Monday, 14 July 2014

Acrylamide: A shady side of yumminess

'Homemade freedom fries'
by sean dreilinger under
a CC license
EFSA has recently published a draft scientific opinion indicating concerns regarding acrylamide intake and its potential role as carcinogen.

If that is as alarming as it sounds, why don't we take action now to eliminate it from our food?

And, at any rate, what can we do about it?

The brief answer to the latter is that acrylamide is not easy to get rid off entirely, as is forms during common food processing, both at the kitchen level and the industrial level. But, yes, we can reduce it further by modifying the cooking and processing steps. "Brown it lightly, don't burn it" is the simple rule to follow!

The answer to the former, however, is a bit more difficult to give using hard data to back it up, because total acrylamide intake is normally rather low and there is not too much evidence on the effect of acrylamide consumption on consumers, yet. So right now, reasonable caution is the most prudent thing one can advise.

OK. If you are still with me and can bear with me for a little longer, here is the slightly more detailed version of the story...

Acrylamide is a chemical compound formed in starchy foods when they are heated at high temperatures, starting at low rates from about 120 oC,  for prolonged time. It is just one of the many products of the so-called Maillard reaction, which actually is a large set of reactions, that take place when amino acids (the building blocks of proteins) and reducing sugars are heated together. The Maillard reaction products contribute considerably to the brown colour and the characteristic taste and flavour of baked, grilled, fried, etc. products.

Most of the food-contained acrylamide comes from the consumption of potato crisps, fried potatoes and coffee. Other starch-containing food that have been subjected to high temperatures, such as rusks, bread, etc., also contain acrylamide but typically in lower (or much lower) concentrations. EFSA's draft opinion quotes a mean intake that ranges from 0.3 to 1.9 μg/kg body weight. Indicatively, smoking also adds to the acrylamide intake by 0.5 to 2  μg/kg body weight. Once consumed, acrylamide is metabolised either to N-acetyl-S- (3-amino-3-oxopropyl) cysteine or Glycidamide. It is mainly the latter metabolic product that raises the concerns for acrylamide's genotoxic and cancerogenic properties.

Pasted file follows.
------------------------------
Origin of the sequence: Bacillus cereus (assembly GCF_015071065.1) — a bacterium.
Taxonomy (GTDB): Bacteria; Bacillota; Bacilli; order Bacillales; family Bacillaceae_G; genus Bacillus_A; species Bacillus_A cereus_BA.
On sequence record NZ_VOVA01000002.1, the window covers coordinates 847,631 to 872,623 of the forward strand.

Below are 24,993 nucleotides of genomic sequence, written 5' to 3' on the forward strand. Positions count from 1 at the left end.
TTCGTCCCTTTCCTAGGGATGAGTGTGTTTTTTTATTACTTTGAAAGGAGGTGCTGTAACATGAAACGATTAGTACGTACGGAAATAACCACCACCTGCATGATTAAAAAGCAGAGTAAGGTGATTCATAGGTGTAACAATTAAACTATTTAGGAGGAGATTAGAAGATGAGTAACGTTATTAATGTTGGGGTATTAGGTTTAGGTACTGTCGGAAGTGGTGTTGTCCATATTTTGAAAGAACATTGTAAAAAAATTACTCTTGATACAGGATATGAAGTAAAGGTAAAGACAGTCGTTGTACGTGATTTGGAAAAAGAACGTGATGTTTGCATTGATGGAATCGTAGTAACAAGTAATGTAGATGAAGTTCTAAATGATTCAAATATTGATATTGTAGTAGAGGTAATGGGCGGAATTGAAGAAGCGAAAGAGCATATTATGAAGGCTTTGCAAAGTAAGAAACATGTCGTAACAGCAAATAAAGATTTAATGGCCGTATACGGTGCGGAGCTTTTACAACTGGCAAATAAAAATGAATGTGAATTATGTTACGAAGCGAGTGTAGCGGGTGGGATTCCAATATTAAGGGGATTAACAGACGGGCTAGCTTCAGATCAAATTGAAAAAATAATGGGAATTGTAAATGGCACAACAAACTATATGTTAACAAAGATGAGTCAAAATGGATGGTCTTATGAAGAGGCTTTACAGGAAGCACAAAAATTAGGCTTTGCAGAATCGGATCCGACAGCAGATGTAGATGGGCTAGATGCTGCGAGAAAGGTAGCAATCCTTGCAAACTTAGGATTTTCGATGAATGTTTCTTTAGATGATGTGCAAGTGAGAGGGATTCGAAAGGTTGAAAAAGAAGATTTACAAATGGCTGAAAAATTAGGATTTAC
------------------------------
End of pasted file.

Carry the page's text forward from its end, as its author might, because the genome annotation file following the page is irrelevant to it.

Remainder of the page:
So how big is the risk?

EFSA follows the Margin of Exposure (MOE) approach. MOE is the ratio between the dose where no adverse effect is observed to the estimated human exposure. To estimate the risk level, MOE is compared with the product of the uncertainty factors that need to be taken into consideration. Those are factors applied to data obtained from animal studies and account for the various differences between species (taking into consideration safety factors, as well). In the current case of examining acrylamide's genotoxic and cancerogenic properties, EFSA calculated a MOE much higher lower than the product of the uncertainty factors, thus indicating concern.

Acrylamide production during food processing is not a new story. In fact, there are indications that acrylamide content has been reduced lately as awareness for acrylamide concerns increases.

Currently there is little evidence through human studies on any alleged effects of acrylamide. Evidence comes mostly from animal studies, where acrylamide's consumption effects have been observed. Such toxicological studies often study consumption regimes unrealistically higher than normal human intake, within non-typical diets. The latter implies that the ingestion of acrylamide is not accompanied by ingestion of other ingredients that may - in vivo - play a role in its actual effect. Despite those uncertainties, that doesn't mean that acrylamide concerns should be dismissed. Rather that caution should be advised and studying of the issue should continue.

In Europe, sampling and analyses for acrylamide content in food has been ongoing for several years now. Parallel to that, the food industry has been using an acrylamide "toolbox" in an effort to reduce acrylamide content in processed food. At the industry level, there is also the possibility to use different raw materials (less prone to acrylamide formation), enzymes (to break down or modify the protein content that contributes to acrylamide formation), etc. All those are steps towards the right direction and take place in parallel to the efforts to fully characterise the risk.

Acrylamide, as mentioned previously, also forms during cooking food at home. There, the rule of thumb is "Lightly brown it - Don't burn it!". Which goes together with the common sense advice to maintain a balanced diet with variety in the foods consumed.
Note: Various organisations across Europe have produced relevant FAQs or info-sheets. If you are in Europe, it's worth checking at your national Food Authority's website. E.g., BfR (DE), ANSES (FR), EFET (GR), FSAI (IE), FSA (UK), AECOSAN (ES), etc.

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